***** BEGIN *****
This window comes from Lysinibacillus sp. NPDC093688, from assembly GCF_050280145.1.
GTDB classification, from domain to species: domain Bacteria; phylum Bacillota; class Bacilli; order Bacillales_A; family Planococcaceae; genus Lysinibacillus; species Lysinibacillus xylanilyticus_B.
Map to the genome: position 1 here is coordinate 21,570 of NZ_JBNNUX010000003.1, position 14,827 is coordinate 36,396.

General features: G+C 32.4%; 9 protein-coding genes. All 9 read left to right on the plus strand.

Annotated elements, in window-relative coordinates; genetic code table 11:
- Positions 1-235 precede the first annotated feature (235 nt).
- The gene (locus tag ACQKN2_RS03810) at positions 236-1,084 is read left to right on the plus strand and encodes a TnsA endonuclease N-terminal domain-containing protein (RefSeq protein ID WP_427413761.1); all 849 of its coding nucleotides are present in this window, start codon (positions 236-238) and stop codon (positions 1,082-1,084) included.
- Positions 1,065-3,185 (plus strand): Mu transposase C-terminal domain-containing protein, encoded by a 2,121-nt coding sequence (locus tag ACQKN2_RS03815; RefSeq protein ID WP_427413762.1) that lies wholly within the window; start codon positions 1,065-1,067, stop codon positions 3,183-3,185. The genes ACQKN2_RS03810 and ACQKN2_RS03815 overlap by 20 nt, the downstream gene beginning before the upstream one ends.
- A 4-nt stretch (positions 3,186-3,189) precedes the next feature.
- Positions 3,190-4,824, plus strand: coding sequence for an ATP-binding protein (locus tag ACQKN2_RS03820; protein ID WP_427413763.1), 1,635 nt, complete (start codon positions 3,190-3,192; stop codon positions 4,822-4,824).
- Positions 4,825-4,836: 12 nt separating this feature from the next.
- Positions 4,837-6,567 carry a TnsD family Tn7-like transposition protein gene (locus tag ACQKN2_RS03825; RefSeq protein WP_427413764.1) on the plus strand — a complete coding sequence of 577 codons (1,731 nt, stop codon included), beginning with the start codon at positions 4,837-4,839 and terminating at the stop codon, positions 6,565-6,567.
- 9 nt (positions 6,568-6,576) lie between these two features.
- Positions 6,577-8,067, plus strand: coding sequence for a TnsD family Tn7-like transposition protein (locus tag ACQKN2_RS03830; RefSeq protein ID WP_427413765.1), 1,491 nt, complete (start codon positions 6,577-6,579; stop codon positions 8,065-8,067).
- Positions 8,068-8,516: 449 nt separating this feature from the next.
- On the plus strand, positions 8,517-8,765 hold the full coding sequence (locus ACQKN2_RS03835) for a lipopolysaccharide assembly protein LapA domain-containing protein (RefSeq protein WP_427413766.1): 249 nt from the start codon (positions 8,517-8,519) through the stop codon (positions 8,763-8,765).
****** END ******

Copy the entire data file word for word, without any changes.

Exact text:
This window comes from Lysinibacillus sp. NPDC093688, from assembly GCF_050280145.1.
GTDB classification, from domain to species: domain Bacteria; phylum Bacillota; class Bacilli; order Bacillales_A; family Planococcaceae; genus Lysinibacillus; species Lysinibacillus xylanilyticus_B.
Map to the genome: position 1 here is coordinate 21,570 of NZ_JBNNUX010000003.1, position 14,827 is coordinate 36,396.

General features: G+C 32.4%; 9 protein-coding genes. All 9 read left to right on the plus strand.

Annotated elements, in window-relative coordinates; genetic code table 11:
- Positions 1-235 precede the first annotated feature (235 nt).
- The gene (locus tag ACQKN2_RS03810) at positions 236-1,084 is read left to right on the plus strand and encodes a TnsA endonuclease N-terminal domain-containing protein (RefSeq protein ID WP_427413761.1); all 849 of its coding nucleotides are present in this window, start codon (positions 236-238) and stop codon (positions 1,082-1,084) included.
- Positions 1,065-3,185 (plus strand): Mu transposase C-terminal domain-containing protein, encoded by a 2,121-nt coding sequence (locus tag ACQKN2_RS03815; RefSeq protein ID WP_427413762.1) that lies wholly within the window; start codon positions 1,065-1,067, stop codon positions 3,183-3,185. The genes ACQKN2_RS03810 and ACQKN2_RS03815 overlap by 20 nt, the downstream gene beginning before the upstream one ends.
- A 4-nt stretch (positions 3,186-3,189) precedes the next feature.
- Positions 3,190-4,824, plus strand: coding sequence for an ATP-binding protein (locus tag ACQKN2_RS03820; protein ID WP_427413763.1), 1,635 nt, complete (start codon positions 3,190-3,192; stop codon positions 4,822-4,824).
- Positions 4,825-4,836: 12 nt separating this feature from the next.
- Positions 4,837-6,567 carry a TnsD family Tn7-like transposition protein gene (locus tag ACQKN2_RS03825; RefSeq protein WP_427413764.1) on the plus strand — a complete coding sequence of 577 codons (1,731 nt, stop codon included), beginning with the start codon at positions 4,837-4,839 and terminating at the stop codon, positions 6,565-6,567.
- 9 nt (positions 6,568-6,576) lie between these two features.
- Positions 6,577-8,067, plus strand: coding sequence for a TnsD family Tn7-like transposition protein (locus tag ACQKN2_RS03830; RefSeq protein ID WP_427413765.1), 1,491 nt, complete (start codon positions 6,577-6,579; stop codon positions 8,065-8,067).
- Positions 8,068-8,516: 449 nt separating this feature from the next.
- On the plus strand, positions 8,517-8,765 hold the full coding sequence (locus ACQKN2_RS03835) for a lipopolysaccharide assembly protein LapA domain-containing protein (RefSeq protein WP_427413766.1): 249 nt from the start codon (positions 8,517-8,519) through the stop codon (positions 8,763-8,765).